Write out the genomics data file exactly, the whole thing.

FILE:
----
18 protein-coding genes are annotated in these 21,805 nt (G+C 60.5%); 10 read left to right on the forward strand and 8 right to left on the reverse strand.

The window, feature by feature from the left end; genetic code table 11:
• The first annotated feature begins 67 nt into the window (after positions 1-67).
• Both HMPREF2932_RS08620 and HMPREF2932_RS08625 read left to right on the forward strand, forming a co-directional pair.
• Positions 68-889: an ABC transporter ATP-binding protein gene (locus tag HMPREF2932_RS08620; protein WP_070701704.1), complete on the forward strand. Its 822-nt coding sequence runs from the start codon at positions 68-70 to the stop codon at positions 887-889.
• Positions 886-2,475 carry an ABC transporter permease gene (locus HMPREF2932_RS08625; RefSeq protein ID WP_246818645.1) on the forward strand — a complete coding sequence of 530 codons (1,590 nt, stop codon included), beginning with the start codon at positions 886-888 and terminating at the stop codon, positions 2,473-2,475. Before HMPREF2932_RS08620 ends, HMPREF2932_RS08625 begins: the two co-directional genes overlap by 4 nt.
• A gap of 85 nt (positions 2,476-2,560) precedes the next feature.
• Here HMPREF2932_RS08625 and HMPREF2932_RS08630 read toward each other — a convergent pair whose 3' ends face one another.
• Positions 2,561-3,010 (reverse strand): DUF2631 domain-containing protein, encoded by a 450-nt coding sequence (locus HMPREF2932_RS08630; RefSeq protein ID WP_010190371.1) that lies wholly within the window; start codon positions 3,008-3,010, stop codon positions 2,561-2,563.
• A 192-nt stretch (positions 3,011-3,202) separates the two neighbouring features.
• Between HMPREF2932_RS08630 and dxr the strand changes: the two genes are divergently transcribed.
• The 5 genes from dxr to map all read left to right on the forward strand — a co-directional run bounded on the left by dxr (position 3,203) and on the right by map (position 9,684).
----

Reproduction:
18 protein-coding genes are annotated in these 21,805 nt (G+C 60.5%); 10 read left to right on the forward strand and 8 right to left on the reverse strand.

The window, feature by feature from the left end; genetic code table 11:
• The first annotated feature begins 67 nt into the window (after positions 1-67).
• Both HMPREF2932_RS08620 and HMPREF2932_RS08625 read left to right on the forward strand, forming a co-directional pair.
• Positions 68-889: an ABC transporter ATP-binding protein gene (locus tag HMPREF2932_RS08620; protein WP_070701704.1), complete on the forward strand. Its 822-nt coding sequence runs from the start codon at positions 68-70 to the stop codon at positions 887-889.
• Positions 886-2,475 carry an ABC transporter permease gene (locus HMPREF2932_RS08625; RefSeq protein ID WP_246818645.1) on the forward strand — a complete coding sequence of 530 codons (1,590 nt, stop codon included), beginning with the start codon at positions 886-888 and terminating at the stop codon, positions 2,473-2,475. Before HMPREF2932_RS08620 ends, HMPREF2932_RS08625 begins: the two co-directional genes overlap by 4 nt.
• A gap of 85 nt (positions 2,476-2,560) precedes the next feature.
• Here HMPREF2932_RS08625 and HMPREF2932_RS08630 read toward each other — a convergent pair whose 3' ends face one another.
• Positions 2,561-3,010 (reverse strand): DUF2631 domain-containing protein, encoded by a 450-nt coding sequence (locus HMPREF2932_RS08630; RefSeq protein ID WP_010190371.1) that lies wholly within the window; start codon positions 3,008-3,010, stop codon positions 2,561-2,563.
• A 192-nt stretch (positions 3,011-3,202) separates the two neighbouring features.
• Between HMPREF2932_RS08630 and dxr the strand changes: the two genes are divergently transcribed.
• The 5 genes from dxr to map all read left to right on the forward strand — a co-directional run bounded on the left by dxr (position 3,203) and on the right by map (position 9,684).